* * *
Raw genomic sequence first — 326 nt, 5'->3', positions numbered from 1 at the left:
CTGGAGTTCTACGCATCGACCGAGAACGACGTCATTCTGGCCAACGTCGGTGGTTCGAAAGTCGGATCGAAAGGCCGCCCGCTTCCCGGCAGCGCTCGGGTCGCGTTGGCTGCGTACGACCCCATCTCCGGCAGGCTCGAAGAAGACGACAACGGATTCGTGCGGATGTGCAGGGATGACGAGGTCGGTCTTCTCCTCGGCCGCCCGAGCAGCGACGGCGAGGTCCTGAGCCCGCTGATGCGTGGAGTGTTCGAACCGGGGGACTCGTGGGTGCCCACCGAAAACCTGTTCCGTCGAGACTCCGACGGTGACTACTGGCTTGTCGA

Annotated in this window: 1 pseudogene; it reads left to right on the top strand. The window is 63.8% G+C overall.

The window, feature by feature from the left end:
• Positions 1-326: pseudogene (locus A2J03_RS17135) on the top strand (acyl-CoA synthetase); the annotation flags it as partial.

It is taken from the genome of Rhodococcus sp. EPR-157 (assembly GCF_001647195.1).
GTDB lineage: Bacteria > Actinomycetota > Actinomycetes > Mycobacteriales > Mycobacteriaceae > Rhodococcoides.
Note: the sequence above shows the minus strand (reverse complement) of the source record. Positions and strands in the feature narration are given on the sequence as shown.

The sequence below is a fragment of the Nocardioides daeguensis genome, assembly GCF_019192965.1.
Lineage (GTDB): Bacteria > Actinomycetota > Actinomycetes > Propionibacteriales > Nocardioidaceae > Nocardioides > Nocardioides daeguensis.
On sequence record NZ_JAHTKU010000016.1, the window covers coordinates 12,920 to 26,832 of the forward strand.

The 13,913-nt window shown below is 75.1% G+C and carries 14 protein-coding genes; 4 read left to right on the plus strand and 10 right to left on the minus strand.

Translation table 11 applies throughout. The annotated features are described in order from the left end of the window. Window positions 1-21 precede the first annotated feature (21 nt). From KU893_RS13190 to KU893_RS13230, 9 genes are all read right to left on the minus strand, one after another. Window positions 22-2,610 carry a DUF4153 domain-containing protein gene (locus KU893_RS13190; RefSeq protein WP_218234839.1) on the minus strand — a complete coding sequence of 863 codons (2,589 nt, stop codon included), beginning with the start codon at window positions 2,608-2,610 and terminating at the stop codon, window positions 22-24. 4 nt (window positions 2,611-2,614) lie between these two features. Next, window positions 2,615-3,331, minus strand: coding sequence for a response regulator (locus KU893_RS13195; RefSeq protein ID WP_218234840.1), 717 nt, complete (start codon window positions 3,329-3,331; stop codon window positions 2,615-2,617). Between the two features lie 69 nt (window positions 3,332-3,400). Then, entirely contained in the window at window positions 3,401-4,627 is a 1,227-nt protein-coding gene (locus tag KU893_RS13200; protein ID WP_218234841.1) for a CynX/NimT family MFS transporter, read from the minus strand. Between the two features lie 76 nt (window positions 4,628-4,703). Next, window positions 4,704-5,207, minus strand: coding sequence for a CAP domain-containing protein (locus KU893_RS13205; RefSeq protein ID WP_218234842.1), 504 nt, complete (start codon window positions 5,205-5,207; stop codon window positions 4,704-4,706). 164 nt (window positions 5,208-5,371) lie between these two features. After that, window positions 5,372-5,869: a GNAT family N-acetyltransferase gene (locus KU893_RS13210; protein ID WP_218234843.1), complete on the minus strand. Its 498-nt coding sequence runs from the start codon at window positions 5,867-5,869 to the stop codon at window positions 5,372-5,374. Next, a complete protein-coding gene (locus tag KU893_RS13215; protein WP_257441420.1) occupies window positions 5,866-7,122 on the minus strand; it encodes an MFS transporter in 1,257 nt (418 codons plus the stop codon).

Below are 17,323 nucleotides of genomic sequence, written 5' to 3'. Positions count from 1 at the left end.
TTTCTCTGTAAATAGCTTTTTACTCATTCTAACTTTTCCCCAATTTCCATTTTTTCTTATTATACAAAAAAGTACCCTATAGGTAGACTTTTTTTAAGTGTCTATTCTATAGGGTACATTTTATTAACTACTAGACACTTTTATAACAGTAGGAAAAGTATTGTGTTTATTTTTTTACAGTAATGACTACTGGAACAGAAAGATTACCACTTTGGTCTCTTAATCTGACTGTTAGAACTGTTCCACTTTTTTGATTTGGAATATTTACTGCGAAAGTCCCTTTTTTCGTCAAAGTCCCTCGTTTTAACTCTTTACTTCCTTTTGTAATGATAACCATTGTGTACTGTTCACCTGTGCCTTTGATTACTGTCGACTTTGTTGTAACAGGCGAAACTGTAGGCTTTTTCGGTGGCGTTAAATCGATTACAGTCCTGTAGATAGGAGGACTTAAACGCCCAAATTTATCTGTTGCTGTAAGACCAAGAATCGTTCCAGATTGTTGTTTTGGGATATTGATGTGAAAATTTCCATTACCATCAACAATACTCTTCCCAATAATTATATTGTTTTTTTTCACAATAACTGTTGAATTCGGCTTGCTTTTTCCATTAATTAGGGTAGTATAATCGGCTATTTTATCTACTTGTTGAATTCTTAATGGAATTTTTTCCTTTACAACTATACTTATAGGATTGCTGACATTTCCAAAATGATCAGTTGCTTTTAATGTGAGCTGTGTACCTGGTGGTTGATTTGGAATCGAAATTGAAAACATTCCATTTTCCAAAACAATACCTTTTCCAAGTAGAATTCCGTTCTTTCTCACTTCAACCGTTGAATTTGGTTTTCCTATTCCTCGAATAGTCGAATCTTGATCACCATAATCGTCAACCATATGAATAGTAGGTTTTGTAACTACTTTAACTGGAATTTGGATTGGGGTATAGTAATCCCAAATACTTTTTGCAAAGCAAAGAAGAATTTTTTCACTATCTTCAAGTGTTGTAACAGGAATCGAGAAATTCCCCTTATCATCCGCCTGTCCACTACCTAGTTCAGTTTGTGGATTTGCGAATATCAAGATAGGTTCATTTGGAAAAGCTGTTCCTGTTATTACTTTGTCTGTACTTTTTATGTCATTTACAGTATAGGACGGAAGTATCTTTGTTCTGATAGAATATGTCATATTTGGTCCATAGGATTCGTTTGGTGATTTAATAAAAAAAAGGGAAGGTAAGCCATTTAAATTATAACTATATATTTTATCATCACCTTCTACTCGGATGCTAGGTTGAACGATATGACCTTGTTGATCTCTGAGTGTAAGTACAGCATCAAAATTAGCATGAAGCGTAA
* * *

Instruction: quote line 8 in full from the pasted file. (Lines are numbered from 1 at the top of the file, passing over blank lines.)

Note: the sequence above shows the minus strand (reverse complement) of the source record. Positions and strands in the feature narration are given on the sequence as shown.